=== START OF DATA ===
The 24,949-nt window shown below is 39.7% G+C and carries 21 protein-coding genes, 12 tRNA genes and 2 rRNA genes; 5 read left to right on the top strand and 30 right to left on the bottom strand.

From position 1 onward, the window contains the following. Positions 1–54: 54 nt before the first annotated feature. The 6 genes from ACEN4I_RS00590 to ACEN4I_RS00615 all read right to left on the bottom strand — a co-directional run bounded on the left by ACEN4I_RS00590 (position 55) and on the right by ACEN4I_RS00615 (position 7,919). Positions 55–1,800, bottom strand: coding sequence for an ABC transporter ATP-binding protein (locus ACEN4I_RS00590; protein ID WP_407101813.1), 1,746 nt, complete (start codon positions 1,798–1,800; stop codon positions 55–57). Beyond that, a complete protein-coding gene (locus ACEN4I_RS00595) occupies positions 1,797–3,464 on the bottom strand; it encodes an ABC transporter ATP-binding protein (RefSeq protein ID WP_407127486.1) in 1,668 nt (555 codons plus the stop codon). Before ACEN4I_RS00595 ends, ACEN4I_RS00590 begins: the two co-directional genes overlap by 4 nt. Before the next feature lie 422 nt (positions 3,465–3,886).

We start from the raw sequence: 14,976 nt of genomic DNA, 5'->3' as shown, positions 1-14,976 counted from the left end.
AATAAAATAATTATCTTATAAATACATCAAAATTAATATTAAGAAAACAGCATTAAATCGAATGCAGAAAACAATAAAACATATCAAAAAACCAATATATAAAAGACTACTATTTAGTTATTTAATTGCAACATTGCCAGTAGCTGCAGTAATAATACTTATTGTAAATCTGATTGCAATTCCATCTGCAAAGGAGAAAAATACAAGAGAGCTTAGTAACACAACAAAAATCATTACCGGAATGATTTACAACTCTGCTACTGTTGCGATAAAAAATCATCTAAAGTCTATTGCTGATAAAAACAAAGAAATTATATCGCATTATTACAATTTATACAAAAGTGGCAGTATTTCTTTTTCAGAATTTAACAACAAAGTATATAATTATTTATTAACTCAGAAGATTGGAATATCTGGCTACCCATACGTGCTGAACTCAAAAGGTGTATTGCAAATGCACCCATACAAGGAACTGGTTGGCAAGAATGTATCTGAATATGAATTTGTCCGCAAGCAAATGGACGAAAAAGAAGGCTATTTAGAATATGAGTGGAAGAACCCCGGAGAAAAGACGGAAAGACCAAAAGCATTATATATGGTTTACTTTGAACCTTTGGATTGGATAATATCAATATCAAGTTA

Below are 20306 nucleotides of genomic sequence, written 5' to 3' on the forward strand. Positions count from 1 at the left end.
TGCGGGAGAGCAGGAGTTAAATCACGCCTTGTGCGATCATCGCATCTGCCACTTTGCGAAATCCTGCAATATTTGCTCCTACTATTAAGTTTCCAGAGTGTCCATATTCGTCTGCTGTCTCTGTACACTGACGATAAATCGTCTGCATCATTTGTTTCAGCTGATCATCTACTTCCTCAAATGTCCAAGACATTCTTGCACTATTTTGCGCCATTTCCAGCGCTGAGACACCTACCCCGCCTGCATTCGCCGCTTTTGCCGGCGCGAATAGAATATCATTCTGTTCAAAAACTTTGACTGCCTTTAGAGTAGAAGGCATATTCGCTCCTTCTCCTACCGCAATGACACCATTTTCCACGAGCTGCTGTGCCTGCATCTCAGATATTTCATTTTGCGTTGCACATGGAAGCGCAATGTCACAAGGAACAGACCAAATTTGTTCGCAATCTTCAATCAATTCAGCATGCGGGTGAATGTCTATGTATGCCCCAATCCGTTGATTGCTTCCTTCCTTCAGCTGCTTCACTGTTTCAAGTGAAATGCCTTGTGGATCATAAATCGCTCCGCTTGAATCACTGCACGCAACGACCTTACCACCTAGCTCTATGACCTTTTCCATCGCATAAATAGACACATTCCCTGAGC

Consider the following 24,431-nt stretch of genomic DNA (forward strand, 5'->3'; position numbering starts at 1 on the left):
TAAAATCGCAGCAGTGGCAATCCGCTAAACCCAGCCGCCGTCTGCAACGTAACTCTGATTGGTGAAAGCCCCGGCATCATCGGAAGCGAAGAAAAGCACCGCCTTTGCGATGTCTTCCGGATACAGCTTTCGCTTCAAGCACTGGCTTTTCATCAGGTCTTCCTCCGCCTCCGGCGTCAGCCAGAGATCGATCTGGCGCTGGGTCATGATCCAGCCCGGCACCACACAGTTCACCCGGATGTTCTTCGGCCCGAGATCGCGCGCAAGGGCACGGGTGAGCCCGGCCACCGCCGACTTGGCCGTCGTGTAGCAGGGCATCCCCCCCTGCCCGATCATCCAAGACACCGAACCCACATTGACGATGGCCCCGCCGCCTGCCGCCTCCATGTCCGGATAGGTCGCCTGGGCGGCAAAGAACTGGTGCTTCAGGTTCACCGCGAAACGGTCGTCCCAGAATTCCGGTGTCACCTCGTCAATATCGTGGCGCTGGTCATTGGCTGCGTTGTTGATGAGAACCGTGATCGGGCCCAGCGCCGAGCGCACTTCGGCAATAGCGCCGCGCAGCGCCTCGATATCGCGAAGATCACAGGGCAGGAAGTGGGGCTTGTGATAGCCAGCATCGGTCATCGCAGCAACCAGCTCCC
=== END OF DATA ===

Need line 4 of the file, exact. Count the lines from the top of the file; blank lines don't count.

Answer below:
AATAAAATAATTATCTTATAAATACATCAAAATTAATATTAAGAAAACAGCATTAAATCGAATGCAGAAAACAATAAAACATATCAAAAAACCAATATATAAAAGACTACTATTTAGTTATTTAATTGCAACATTGCCAGTAGCTGCAGTAATAATACTTATTGTAAATCTGATTGCAATTCCATCTGCAAAGGAGAAAAATACAAGAGAGCTTAGTAACACAACAAAAATCATTACCGGAATGATTTACAACTCTGCTACTGTTGCGATAAAAAATCATCTAAAGTCTATTGCTGATAAAAACAAAGAAATTATATCGCATTATTACAATTTATACAAAAGTGGCAGTATTTCTTTTTCAGAATTTAACAACAAAGTATATAATTATTTATTAACTCAGAAGATTGGAATATCTGGCTACCCATACGTGCTGAACTCAAAAGGTGTATTGCAAATGCACCCATACAAGGAACTGGTTGGCAAGAATGTATCTGAATATGAATTTGTCCGCAAGCAAATGGACGAAAAAGAAGGCTATTTAGAATATGAGTGGAAGAACCCCGGAGAAAAGACGGAAAGACCAAAAGCATTATATATGGTTTACTTTGAACCTTTGGATTGGATAATATCAATATCAAGTTA